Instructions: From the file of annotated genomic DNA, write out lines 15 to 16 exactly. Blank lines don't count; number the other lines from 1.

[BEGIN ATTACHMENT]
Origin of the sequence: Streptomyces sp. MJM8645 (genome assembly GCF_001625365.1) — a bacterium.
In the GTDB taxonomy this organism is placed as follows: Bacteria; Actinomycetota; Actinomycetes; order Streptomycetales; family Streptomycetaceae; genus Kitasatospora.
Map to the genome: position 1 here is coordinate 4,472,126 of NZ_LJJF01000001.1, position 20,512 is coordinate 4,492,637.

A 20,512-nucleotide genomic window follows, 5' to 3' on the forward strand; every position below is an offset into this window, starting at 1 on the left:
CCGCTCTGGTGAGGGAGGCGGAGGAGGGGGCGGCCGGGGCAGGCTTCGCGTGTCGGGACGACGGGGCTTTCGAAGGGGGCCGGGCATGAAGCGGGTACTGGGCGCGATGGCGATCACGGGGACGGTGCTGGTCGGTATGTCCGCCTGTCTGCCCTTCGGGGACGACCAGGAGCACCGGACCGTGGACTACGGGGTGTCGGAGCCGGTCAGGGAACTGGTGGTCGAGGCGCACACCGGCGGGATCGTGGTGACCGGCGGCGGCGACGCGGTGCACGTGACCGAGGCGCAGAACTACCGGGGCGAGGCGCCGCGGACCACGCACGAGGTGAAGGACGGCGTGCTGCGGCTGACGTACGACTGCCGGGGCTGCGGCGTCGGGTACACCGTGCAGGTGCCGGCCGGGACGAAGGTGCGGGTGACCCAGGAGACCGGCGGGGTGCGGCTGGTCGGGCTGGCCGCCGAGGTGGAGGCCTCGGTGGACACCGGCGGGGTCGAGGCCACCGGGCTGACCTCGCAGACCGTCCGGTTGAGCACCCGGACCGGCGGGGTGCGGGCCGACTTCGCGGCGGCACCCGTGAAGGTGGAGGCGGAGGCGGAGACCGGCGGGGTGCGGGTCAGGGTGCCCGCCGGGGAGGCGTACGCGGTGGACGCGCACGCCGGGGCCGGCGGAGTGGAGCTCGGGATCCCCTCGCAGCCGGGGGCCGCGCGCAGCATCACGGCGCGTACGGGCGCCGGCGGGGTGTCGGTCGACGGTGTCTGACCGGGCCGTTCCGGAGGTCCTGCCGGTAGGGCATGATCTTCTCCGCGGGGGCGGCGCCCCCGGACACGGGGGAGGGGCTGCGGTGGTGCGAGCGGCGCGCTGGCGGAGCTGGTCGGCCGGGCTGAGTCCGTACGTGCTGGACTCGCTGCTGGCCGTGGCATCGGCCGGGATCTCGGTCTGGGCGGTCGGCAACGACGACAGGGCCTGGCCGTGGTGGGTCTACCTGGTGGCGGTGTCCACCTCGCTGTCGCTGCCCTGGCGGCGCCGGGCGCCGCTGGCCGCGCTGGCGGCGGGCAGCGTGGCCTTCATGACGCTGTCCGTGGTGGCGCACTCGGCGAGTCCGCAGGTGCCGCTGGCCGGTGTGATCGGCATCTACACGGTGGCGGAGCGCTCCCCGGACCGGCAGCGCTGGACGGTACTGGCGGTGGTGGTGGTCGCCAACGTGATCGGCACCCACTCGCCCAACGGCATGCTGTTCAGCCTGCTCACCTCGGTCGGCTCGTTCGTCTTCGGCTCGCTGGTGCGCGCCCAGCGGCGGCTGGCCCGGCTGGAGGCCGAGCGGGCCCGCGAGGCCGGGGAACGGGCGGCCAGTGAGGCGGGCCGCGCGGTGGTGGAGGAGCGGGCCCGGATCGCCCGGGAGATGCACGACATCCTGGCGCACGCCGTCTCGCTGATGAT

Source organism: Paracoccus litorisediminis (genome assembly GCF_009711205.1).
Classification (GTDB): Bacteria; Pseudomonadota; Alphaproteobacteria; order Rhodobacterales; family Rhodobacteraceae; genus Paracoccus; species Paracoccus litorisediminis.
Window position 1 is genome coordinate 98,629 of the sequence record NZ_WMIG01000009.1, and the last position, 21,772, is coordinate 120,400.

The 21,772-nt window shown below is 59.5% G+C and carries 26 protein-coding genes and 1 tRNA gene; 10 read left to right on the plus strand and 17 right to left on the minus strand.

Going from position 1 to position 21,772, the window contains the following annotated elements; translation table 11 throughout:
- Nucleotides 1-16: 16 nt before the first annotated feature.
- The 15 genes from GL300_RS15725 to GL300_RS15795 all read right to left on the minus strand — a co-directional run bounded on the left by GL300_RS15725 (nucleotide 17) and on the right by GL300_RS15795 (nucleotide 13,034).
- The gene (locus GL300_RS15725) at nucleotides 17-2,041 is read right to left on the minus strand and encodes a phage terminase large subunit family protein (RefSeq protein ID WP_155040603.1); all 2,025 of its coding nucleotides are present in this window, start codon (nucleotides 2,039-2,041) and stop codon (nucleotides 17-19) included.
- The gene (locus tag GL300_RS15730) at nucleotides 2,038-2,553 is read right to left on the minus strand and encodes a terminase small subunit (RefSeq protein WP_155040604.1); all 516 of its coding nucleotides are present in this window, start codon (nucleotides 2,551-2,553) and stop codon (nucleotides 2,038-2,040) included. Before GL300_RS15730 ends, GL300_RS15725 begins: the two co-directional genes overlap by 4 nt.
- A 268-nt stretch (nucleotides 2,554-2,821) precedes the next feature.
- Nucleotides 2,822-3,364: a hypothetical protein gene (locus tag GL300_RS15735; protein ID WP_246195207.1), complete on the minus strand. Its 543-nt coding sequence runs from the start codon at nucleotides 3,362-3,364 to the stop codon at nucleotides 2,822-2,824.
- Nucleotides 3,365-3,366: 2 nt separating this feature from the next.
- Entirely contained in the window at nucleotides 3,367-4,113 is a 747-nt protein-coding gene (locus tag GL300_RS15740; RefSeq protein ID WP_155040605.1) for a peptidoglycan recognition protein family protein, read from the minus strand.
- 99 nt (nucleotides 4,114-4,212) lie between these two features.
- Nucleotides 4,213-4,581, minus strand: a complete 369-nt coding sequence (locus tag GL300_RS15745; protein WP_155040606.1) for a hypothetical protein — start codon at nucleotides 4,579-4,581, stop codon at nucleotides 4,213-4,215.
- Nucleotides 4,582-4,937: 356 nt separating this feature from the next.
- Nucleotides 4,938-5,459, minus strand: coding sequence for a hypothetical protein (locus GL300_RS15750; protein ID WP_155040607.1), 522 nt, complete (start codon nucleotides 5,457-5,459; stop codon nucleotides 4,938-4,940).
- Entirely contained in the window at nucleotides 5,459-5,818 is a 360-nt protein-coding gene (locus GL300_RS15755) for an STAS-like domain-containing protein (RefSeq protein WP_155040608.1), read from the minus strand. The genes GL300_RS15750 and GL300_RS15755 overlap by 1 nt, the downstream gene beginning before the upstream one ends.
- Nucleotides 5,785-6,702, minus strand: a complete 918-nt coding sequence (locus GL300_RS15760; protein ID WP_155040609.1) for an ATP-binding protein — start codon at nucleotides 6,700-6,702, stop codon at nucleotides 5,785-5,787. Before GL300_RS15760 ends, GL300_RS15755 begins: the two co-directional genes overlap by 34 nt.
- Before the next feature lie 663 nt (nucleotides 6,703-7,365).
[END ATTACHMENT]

- A 268-nt stretch (nucleotides 2,554-2,821) precedes the next feature.
- Nucleotides 2,822-3,364: a hypothetical protein gene (locus tag GL300_RS15735; protein ID WP_246195207.1), complete on the minus strand. Its 543-nt coding sequence runs from the start codon at nucleotides 3,362-3,364 to the stop codon at nucleotides 2,822-2,824.